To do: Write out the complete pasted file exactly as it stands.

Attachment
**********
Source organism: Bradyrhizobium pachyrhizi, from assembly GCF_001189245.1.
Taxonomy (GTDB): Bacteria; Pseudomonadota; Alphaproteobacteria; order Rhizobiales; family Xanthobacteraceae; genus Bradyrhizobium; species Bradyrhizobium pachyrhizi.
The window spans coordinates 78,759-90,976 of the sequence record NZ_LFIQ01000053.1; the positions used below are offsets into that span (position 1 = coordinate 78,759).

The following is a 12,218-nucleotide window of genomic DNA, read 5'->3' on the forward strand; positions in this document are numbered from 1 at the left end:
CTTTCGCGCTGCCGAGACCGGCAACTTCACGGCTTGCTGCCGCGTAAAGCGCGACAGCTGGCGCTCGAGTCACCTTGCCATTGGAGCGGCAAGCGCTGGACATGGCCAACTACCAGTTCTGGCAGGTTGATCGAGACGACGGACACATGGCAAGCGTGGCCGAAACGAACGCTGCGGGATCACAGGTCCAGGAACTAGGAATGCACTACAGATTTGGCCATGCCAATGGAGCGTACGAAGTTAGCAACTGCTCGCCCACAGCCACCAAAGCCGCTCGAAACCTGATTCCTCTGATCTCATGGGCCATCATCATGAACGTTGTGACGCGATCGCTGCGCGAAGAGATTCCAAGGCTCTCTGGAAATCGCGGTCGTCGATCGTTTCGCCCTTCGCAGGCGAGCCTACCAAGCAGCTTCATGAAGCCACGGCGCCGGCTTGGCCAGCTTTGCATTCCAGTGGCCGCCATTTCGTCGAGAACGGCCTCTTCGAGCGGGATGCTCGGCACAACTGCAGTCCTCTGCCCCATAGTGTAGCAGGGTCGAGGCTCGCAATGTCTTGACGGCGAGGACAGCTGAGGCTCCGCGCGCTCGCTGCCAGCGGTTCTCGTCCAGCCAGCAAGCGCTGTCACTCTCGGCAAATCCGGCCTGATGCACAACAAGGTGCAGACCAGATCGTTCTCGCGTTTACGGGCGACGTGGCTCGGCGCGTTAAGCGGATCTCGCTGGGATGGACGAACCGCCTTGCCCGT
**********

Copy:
Source organism: Bradyrhizobium pachyrhizi, from assembly GCF_001189245.1.
Taxonomy (GTDB): Bacteria; Pseudomonadota; Alphaproteobacteria; order Rhizobiales; family Xanthobacteraceae; genus Bradyrhizobium; species Bradyrhizobium pachyrhizi.
The window spans coordinates 78,759-90,976 of the sequence record NZ_LFIQ01000053.1; the positions used below are offsets into that span (position 1 = coordinate 78,759).

The following is a 12,218-nucleotide window of genomic DNA, read 5'->3' on the forward strand; positions in this document are numbered from 1 at the left end:
CTTTCGCGCTGCCGAGACCGGCAACTTCACGGCTTGCTGCCGCGTAAAGCGCGACAGCTGGCGCTCGAGTCACCTTGCCATTGGAGCGGCAAGCGCTGGACATGGCCAACTACCAGTTCTGGCAGGTTGATCGAGACGACGGACACATGGCAAGCGTGGCCGAAACGAACGCTGCGGGATCACAGGTCCAGGAACTAGGAATGCACTACAGATTTGGCCATGCCAATGGAGCGTACGAAGTTAGCAACTGCTCGCCCACAGCCACCAAAGCCGCTCGAAACCTGATTCCTCTGATCTCATGGGCCATCATCATGAACGTTGTGACGCGATCGCTGCGCGAAGAGATTCCAAGGCTCTCTGGAAATCGCGGTCGTCGATCGTTTCGCCCTTCGCAGGCGAGCCTACCAAGCAGCTTCATGAAGCCACGGCGCCGGCTTGGCCAGCTTTGCATTCCAGTGGCCGCCATTTCGTCGAGAACGGCCTCTTCGAGCGGGATGCTCGGCACAACTGCAGTCCTCTGCCCCATAGTGTAGCAGGGTCGAGGCTCGCAATGTCTTGACGGCGAGGACAGCTGAGGCTCCGCGCGCTCGCTGCCAGCGGTTCTCGTCCAGCCAGCAAGCGCTGTCACTCTCGGCAAATCCGGCCTGATGCACAACAAGGTGCAGACCAGATCGTTCTCGCGTTTACGGGCGACGTGGCTCGGCGCGTTAAGCGGATCTCGCTGGGATGGACGAACCGCCTTGCCCGT